Buckminster Fuller said, “Our beds are empty two-thirds of the time. Our living rooms are empty seven-eighths of the time. Our office buildings are empty one-half of the time.” And yet there they sit, gathering dust. And, worse, costing us money.

As the recession takes hold and people worry about money and jobs, it becomes more and more important to use what we have efficiently. And to use less of everything. Having a smaller space and fewer items of junk saves us dough, uses fewer resources, and burns less fuel, which helps the environment. According to some figures I stumbled upon, in 1973 the average house was 1525 square feet and had 3 people per household; in 2006 the average square footage expanded to 2248 with only 2.6 people per household. Appliances have gotten more efficient, but the cost of heating and cooling a larger home offsets any green savings.

But there’s hope. Liz told me that one day she caught Jonas stuffing wads of crumpled paper under the couch.

“What are you doing?” she asked.

“I’m insulating,” he said.

When he grows up, Jonas would like to be a superhero. Or maybe a builder like his dad. His favorite TV show is This Old House. He fashions a compressor out of the vacuum cleaner and builds lovely and solid structures from blocks. Structures where a family of four can sleep comfortably and cozily. With even room for a big black dog named Orzo.

Monday, June 13, 2011

Moonshine redoux

This morning I went to a homebrewing supply store to purchase some materials to make moonshine, purely for book research, of course. The shop was not large and was packed floor to ceiling with all sorts of accouterments for making brews of one kind or another. The smell inside was warm and earthy, caramel sweet, like a deep, mossy forest. As soon as I walked in, I forgot everything. Why hadn't I brought a recipe? Why hadn't I written down the things I needed, the mash fermenter, the boiler, the worm pipe, the slobber bucket (whatever that is), the hydrometer (what does that do?)?

The guy behind the counter looked friendly enough. There were two customers ahead of us, one of which was in a concentrated monologue with the clerk about putting his boat in the water and sailing around the world. Was he planning to brew beer on the boat? Another guy came in, bought a bottle of something.

"Credit or debit?" the clerk asked.

"Whatever's easier for you," the guy said.

"Want a bag?"

"Don't need one."

Purchase finished. Beer brewers are basic folk.

My turn.

"I want to make some moonshine," I said. "What do I need?"

The clerk took a step back so that he was against the wall behind the counter and crossed his arms.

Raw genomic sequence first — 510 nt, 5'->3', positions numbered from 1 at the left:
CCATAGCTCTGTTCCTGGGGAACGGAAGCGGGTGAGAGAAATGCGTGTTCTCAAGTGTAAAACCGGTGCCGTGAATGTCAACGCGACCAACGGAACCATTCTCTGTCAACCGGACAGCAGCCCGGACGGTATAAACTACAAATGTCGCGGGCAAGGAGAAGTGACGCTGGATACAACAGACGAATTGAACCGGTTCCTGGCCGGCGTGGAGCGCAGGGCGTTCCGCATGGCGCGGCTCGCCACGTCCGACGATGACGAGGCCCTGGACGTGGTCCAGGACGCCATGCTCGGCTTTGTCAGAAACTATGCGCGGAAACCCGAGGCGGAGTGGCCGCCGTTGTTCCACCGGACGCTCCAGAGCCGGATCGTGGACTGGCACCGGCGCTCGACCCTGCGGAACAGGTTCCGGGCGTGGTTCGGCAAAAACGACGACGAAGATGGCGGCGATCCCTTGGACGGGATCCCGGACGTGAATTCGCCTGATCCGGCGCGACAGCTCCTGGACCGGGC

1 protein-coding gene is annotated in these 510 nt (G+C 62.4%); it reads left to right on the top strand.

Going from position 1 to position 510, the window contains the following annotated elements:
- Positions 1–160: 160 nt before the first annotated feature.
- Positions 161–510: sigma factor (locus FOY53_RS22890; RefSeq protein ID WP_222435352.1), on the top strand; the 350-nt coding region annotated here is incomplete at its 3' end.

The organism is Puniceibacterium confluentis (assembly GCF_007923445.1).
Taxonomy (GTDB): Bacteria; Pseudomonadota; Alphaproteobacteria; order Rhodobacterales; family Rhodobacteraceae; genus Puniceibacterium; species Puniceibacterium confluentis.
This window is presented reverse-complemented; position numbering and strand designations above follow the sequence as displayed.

"I have no idea."

"That's what everyone says." He nodded.

"I know it's illegal," I said.

"Yes, it is."

"I can buy a still on eBay," I said.

"Then that's what you should do."

I explained that I was doing research and needed to make just a little to be sure I understand how it's done.

"We sell equipment here," he said. "What you do with it is your business." He said some guys come in with no idea how to make hooch and expect him to demonstrate. "They know nothing. They haven't done any research." He looked around, checked the door.

"For all I know," he said, "you could be from the ATF."

"I'm not from the ATF. I'm doing research, as I said."

"Right." His arms were still crossed. He was looking down his nose, protecting himself.

"Well, thanks," I said. "Maybe I'll be back for ingredients."

When we got back in the car, I told H, "This is going to be harder than I thought."

"It smelled good in there, though," H said.

"Yeah. Maybe I should make beer instead of moonshine."

Stills on eBay go for a couple hundred dollars. And it's complicated. Copper is the best material, so I've read, but the copper oxidizes and has to be cleaned each time it's used. And there are other dangers, like ergotism, methane poisoning, and several other kinds of poisons generated in the distillation that can make you blind or psychotic or kill you. Which makes me think my moonshine ancestors had to be pretty smart to get a still up and running and sell the stuff at pubs. I have a lot to learn.

I didn't post a picture of Tania and Damien yesterday. Tania is the Greek beauty who grew up in Queens. She's planning a "big fat Greek wedding," and why not. Damien is an only child, and his mother is jumping for joy that he's found the love of his life. Their wedding will be a joyous celebration.

I also promised the answers to the comma practice exercise. Let me know how you did:

1. Her hand zoomed out and grabbed hold of my wrist. [no comma]

2. On one side of us was a small grocery, and on the other side was a pay-by-the-week motel where a few old bachelors lived year-round.

3. She had found a small twig and pressed her thumbs together to spin it between them. [no comma]

4. When the women came out, Daddy and Charles Asher carried chairs down from the screen porch and sat them up in a circle near the clothesline.